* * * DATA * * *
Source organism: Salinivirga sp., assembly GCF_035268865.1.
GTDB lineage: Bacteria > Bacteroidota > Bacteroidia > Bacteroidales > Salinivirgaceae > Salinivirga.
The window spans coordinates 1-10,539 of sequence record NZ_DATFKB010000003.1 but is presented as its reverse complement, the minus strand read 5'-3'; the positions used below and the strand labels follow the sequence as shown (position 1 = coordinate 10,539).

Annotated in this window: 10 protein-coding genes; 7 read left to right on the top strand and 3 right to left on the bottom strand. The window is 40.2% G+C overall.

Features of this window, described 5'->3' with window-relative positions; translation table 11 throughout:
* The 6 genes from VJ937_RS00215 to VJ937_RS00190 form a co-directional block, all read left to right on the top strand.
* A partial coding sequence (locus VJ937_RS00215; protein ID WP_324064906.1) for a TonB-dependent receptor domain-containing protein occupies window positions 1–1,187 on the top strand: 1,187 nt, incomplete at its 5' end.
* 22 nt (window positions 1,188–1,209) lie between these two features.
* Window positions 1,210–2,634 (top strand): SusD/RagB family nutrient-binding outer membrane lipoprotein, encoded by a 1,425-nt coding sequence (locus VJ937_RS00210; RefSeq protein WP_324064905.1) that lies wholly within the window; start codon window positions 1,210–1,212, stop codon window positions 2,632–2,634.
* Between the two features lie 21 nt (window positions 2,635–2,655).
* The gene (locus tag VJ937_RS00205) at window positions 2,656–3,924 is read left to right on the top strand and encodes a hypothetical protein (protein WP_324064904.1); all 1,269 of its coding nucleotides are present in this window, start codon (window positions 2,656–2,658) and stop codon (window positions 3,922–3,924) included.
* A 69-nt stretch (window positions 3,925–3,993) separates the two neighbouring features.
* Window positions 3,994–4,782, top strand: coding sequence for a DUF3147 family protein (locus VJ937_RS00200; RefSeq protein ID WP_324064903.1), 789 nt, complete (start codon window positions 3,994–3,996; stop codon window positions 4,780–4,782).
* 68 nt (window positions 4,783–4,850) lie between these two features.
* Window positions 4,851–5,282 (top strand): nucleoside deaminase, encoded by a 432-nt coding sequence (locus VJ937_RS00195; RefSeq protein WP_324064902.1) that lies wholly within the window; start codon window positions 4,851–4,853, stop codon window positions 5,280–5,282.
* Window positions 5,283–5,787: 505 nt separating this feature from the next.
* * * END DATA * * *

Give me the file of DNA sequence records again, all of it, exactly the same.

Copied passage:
Source organism: Salinivirga sp., assembly GCF_035268865.1.
GTDB lineage: Bacteria > Bacteroidota > Bacteroidia > Bacteroidales > Salinivirgaceae > Salinivirga.
The window spans coordinates 1-10,539 of sequence record NZ_DATFKB010000003.1 but is presented as its reverse complement, the minus strand read 5'-3'; the positions used below and the strand labels follow the sequence as shown (position 1 = coordinate 10,539).

Annotated in this window: 10 protein-coding genes; 7 read left to right on the top strand and 3 right to left on the bottom strand. The window is 40.2% G+C overall.

Features of this window, described 5'->3' with window-relative positions; translation table 11 throughout:
* The 6 genes from VJ937_RS00215 to VJ937_RS00190 form a co-directional block, all read left to right on the top strand.
* A partial coding sequence (locus VJ937_RS00215; protein ID WP_324064906.1) for a TonB-dependent receptor domain-containing protein occupies window positions 1–1,187 on the top strand: 1,187 nt, incomplete at its 5' end.
* 22 nt (window positions 1,188–1,209) lie between these two features.
* Window positions 1,210–2,634 (top strand): SusD/RagB family nutrient-binding outer membrane lipoprotein, encoded by a 1,425-nt coding sequence (locus VJ937_RS00210; RefSeq protein WP_324064905.1) that lies wholly within the window; start codon window positions 1,210–1,212, stop codon window positions 2,632–2,634.
* Between the two features lie 21 nt (window positions 2,635–2,655).
* The gene (locus tag VJ937_RS00205) at window positions 2,656–3,924 is read left to right on the top strand and encodes a hypothetical protein (protein WP_324064904.1); all 1,269 of its coding nucleotides are present in this window, start codon (window positions 2,656–2,658) and stop codon (window positions 3,922–3,924) included.
* A 69-nt stretch (window positions 3,925–3,993) separates the two neighbouring features.
* Window positions 3,994–4,782, top strand: coding sequence for a DUF3147 family protein (locus VJ937_RS00200; RefSeq protein ID WP_324064903.1), 789 nt, complete (start codon window positions 3,994–3,996; stop codon window positions 4,780–4,782).
* 68 nt (window positions 4,783–4,850) lie between these two features.
* Window positions 4,851–5,282 (top strand): nucleoside deaminase, encoded by a 432-nt coding sequence (locus VJ937_RS00195; RefSeq protein WP_324064902.1) that lies wholly within the window; start codon window positions 4,851–4,853, stop codon window positions 5,280–5,282.
* Window positions 5,283–5,787: 505 nt separating this feature from the next.